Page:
Violin Concerto in D minor, Op.47
Symphonie fantastique, Op.14
Joshua Bell (violin)
London Symphony Orchestra
Reviewed by: Amanda-Jane Doran
Reviewed: 28 June, 2015
Venue: Barbican Hall, London
For the final concert in the LSO International Violin Festival, featuring twelve of the best-known soloists, Joshua Bell performed Sibelius’s Concerto, one of the most technically demanding in the repertoire.
From the very hushed opening of pianissimo strings, and then incisive fortissimos, it was evident that Pablo Heras-Casado’s accompaniment was going to be one of extreme dynamic and emotional contrasts. Bell introduced the initial theme with perfect poise and matched the conductor’s intensity with a dramatic and virile approach. The pervading mood was not of fragility or melancholy Sibelius; rather it was one of sadness and resignation, the playing-out of an exterior drama rather than an introspective or personal one. The first-movement cadenza was characteristically energetic, Bell relishing the dissonances produced by his adept double-stopping.
The Adagio continued the turbulent mood beginning with ominous oboes, the violin tempering the darkness. Soloist and conductor were in constant eye-contact, the drama unfolding between them. The finale was speedy and tense, Heras-Casado coaxing extraordinary colours from brass and woodwinds, and the LSO’s string-playing was exemplary and wonderfully nuanced. This performance revealed the depths of this favourite but ever-surprising Violin Concerto.
The theatrical scope of Berlioz’s Symphonie fantastique is immense and perfectly suited to Heras-Casado’s flamboyance and penchant for vivid detailing. Sadly the beeping from mobile phones and watch-alarms, which occurred several times during the music-making, did not add to the dramatic tension. It was refreshing to see many young people in attendance, but an announcement is surely necessary to limit the nuisance these devices cause.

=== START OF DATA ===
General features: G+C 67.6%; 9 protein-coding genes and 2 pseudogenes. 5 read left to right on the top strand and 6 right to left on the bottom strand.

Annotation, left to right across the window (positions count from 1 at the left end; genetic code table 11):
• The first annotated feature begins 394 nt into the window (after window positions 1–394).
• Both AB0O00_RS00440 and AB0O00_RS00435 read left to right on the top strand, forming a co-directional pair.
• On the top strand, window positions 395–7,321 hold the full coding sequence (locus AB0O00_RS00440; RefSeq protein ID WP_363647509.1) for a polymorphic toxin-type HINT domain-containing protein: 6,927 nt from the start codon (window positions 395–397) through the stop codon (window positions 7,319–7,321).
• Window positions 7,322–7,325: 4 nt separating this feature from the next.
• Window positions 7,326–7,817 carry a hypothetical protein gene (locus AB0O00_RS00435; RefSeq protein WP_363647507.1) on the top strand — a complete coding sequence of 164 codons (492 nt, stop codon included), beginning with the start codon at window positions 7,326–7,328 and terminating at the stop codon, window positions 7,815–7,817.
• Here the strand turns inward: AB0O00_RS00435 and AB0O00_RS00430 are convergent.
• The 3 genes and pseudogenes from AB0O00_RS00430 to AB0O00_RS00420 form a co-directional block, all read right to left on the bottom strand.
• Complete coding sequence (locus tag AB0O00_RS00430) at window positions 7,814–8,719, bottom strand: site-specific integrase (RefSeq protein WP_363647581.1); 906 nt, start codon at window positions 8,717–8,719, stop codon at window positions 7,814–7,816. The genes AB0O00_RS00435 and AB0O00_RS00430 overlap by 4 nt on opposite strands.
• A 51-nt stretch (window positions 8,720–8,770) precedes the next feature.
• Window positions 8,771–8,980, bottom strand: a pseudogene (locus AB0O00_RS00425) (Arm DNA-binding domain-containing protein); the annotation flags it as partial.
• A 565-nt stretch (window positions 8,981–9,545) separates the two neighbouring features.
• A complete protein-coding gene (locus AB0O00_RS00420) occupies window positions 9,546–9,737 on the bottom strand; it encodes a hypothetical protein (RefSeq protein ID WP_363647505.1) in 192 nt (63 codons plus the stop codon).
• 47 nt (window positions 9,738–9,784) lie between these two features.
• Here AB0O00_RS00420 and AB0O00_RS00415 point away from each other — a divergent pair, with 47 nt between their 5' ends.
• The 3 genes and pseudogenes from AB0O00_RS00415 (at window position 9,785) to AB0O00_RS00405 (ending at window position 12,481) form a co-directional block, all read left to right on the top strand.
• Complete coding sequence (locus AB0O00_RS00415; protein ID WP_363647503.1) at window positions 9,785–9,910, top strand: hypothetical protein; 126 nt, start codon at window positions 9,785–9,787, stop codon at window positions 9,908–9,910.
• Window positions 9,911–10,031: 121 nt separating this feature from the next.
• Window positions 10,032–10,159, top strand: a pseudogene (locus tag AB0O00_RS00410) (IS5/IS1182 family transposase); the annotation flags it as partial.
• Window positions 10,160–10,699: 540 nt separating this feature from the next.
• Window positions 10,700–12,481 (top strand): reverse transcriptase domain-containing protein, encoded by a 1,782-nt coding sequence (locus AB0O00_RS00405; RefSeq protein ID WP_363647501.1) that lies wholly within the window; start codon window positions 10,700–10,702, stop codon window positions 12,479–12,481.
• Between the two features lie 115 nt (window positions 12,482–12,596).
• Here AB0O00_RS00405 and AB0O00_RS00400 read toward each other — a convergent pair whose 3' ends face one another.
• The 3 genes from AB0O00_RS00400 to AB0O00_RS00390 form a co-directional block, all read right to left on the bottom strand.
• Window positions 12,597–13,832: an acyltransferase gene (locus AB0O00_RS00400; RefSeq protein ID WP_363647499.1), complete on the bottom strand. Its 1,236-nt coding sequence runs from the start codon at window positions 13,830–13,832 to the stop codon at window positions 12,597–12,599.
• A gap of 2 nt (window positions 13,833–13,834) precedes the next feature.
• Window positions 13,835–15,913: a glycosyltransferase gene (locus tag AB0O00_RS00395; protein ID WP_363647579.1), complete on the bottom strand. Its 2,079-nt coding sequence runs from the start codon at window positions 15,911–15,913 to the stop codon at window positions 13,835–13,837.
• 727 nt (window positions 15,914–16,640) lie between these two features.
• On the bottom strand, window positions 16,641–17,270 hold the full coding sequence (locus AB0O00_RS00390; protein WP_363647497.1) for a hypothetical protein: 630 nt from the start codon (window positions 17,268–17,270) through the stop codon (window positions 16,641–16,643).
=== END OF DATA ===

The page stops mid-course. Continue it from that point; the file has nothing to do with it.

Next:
In the first movement, ‘Daydreams-Passions’, the LSO outlined Berlioz’s vision with delicacy and attention to detail. Heras-Casado’s penchant for fortissimos was matched with articulate, crisp rhythms as Harriet’s theme emerged to personify the composer’s idea of perfect love. The second movement, ‘A Ball’, is in waltz-time (here with four harps), and all the music’s vulnerability and delirium was brought out.
Berlioz’s passion for the Irish actress Harriet Smithson provided the impetus for this most-personal Symphony; and from the ‘Scene in the Country’ – spaciously, tenderly and passionately conceived by the Granada-born conductor – things change to the grisly ‘March to the Scaffold’ and a ‘Witches’ Sabbath’, the latter including the plainchant ‘Dies Irae’. The pairing of bassoons and tubas in the latter and the grotesque clarinet solo spiral into a percussive frenzy and Berlioz’s symphonic drug-fuelled drama was brought to a demonic conclusion – musical fireworks and real depth from Heras-Casado and with the LSO on top form.
As was mentioned in the programme, Dvora Lewis, after 37 years associated with the LSO’s PR, is retiring. All best wishes to her.